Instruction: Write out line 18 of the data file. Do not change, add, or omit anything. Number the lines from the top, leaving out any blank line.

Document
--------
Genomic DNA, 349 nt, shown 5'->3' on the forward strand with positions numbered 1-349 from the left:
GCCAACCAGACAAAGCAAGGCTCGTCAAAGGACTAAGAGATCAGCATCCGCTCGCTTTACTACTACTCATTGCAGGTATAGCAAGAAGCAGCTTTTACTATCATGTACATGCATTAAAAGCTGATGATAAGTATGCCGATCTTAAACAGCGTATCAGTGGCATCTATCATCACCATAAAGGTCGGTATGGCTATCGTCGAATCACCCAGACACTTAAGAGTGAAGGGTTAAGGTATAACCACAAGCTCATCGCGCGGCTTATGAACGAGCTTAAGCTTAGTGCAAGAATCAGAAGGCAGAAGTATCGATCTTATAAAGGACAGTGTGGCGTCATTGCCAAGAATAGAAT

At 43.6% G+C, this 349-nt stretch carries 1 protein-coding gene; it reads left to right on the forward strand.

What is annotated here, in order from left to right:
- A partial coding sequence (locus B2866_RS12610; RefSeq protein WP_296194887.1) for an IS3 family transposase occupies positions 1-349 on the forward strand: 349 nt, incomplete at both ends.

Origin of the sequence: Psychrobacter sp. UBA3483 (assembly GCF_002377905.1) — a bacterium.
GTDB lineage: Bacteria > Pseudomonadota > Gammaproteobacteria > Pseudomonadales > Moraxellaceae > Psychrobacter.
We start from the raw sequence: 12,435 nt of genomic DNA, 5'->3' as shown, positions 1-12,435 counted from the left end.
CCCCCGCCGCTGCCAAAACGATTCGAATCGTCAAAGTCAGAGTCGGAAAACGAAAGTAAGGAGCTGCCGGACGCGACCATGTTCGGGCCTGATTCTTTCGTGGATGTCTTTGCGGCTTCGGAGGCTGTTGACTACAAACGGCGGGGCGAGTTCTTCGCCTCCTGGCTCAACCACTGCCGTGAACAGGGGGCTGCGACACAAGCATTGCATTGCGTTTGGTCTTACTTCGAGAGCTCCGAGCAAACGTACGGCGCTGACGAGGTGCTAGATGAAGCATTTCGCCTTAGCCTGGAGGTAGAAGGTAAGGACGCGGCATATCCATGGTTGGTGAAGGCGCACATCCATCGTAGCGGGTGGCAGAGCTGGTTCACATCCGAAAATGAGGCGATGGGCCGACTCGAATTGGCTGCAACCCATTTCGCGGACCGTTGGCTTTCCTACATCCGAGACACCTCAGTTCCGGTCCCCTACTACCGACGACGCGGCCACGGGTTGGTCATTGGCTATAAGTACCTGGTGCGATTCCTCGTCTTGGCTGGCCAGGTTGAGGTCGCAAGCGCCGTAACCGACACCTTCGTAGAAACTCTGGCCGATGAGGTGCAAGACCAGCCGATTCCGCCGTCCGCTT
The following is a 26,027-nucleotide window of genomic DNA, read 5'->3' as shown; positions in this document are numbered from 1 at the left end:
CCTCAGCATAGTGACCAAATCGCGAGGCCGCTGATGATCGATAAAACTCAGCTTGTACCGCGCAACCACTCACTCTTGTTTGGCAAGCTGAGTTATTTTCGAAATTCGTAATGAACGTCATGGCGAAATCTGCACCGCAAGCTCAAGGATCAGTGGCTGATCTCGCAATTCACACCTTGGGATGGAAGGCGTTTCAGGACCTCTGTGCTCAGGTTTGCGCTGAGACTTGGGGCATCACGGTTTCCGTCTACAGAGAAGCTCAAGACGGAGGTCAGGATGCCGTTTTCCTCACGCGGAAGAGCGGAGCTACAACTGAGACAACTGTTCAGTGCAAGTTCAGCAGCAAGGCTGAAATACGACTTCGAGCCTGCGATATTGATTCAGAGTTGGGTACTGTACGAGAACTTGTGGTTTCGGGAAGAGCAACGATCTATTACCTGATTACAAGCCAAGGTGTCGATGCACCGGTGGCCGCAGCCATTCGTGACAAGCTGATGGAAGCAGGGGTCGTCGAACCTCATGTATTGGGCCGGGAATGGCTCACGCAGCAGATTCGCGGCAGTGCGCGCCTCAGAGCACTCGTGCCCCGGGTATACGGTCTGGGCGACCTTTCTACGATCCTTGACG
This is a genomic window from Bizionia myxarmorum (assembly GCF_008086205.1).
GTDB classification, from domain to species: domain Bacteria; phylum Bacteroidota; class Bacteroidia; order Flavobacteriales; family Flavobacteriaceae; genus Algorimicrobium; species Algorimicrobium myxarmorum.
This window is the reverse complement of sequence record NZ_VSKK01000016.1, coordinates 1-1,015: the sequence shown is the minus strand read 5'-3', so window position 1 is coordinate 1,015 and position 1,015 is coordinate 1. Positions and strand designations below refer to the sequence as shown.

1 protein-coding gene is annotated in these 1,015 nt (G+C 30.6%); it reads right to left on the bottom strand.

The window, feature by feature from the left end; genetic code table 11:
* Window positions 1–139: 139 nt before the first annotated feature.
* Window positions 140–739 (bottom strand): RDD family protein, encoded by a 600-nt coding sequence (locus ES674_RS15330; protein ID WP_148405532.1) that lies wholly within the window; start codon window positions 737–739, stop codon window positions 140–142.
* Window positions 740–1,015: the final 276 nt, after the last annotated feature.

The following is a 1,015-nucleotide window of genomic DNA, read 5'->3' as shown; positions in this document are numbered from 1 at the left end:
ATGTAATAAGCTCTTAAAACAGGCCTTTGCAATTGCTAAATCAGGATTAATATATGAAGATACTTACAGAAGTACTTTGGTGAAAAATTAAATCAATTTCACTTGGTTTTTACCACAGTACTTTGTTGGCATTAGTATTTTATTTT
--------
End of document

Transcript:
* Window positions 140–739 (bottom strand): RDD family protein, encoded by a 600-nt coding sequence (locus ES674_RS15330; protein ID WP_148405532.1) that lies wholly within the window; start codon window positions 737–739, stop codon window positions 140–142.